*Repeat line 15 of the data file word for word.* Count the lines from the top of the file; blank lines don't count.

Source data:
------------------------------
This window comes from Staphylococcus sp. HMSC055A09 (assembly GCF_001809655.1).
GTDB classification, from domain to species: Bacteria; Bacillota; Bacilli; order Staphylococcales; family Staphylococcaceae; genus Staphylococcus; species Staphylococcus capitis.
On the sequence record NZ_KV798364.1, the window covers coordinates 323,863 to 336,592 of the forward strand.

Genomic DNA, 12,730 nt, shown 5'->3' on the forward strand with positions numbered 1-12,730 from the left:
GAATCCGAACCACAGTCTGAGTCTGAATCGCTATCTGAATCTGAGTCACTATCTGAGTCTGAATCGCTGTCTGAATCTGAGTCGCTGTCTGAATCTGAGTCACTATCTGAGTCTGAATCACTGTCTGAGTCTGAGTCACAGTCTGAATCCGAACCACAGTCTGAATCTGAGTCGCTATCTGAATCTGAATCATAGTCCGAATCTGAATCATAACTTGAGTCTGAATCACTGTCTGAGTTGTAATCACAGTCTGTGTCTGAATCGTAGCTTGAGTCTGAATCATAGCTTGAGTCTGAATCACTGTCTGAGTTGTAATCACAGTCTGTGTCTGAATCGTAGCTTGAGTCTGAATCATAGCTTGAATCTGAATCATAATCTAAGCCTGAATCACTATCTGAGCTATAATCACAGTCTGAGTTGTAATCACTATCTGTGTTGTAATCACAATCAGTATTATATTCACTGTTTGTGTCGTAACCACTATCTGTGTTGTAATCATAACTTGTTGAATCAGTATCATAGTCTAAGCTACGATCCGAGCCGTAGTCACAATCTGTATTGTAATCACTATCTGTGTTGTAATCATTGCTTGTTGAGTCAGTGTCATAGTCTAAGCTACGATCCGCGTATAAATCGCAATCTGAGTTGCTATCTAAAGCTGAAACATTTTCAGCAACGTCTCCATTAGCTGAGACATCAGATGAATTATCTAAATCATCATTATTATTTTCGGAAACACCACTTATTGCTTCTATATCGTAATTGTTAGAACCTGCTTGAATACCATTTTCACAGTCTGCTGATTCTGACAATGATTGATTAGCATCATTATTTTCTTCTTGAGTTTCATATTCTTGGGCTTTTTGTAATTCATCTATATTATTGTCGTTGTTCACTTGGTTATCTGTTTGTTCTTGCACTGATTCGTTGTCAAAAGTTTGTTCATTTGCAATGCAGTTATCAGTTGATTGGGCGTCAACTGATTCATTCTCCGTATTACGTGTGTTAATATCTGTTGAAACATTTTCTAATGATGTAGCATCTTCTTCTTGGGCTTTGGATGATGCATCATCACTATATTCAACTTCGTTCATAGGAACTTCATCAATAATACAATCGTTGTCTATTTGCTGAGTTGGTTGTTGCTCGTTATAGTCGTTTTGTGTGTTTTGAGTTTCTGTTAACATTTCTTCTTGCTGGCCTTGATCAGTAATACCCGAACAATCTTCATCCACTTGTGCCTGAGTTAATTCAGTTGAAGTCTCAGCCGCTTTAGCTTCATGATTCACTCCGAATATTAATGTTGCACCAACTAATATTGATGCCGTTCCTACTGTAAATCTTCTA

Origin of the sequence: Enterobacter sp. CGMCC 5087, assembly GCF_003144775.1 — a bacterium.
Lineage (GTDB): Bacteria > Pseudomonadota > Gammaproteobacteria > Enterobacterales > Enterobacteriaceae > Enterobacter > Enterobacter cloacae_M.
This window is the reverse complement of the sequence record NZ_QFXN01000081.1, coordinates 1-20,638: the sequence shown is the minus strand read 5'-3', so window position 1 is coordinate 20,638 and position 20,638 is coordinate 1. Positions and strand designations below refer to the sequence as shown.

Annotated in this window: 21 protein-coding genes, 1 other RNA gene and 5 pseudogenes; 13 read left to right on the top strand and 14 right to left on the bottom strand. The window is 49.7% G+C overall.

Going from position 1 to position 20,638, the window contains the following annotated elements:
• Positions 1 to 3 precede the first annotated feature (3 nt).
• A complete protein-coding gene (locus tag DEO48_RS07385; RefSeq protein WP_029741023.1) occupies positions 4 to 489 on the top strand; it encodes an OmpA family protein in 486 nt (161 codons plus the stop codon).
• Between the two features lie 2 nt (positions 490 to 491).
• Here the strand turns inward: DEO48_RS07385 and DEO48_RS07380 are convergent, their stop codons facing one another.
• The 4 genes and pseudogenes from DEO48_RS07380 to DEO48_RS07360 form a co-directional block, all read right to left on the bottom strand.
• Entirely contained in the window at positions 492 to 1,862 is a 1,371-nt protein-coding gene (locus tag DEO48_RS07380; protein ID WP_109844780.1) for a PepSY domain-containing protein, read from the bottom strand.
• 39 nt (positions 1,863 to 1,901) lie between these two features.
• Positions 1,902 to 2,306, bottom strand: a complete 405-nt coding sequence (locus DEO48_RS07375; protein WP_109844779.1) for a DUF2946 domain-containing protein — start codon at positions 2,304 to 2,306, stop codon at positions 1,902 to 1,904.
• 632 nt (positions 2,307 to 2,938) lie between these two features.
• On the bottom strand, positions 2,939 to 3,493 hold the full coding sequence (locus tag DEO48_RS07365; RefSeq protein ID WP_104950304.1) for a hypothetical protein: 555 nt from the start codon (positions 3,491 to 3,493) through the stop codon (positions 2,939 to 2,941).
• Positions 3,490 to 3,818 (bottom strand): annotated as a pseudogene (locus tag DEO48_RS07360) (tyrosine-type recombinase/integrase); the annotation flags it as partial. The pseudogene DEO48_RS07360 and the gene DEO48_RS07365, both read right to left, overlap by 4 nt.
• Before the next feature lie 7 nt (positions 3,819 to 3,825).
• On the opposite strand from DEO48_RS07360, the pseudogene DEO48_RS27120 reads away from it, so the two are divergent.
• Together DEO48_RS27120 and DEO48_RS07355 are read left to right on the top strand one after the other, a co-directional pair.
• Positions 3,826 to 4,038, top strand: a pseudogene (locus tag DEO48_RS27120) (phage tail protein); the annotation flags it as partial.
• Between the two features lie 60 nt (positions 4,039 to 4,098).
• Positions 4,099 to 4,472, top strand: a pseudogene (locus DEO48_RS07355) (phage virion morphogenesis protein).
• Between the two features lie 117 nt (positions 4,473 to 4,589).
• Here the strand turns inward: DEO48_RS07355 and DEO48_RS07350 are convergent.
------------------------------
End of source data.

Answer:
• The 4 genes and pseudogenes from DEO48_RS07380 to DEO48_RS07360 form a co-directional block, all read right to left on the bottom strand.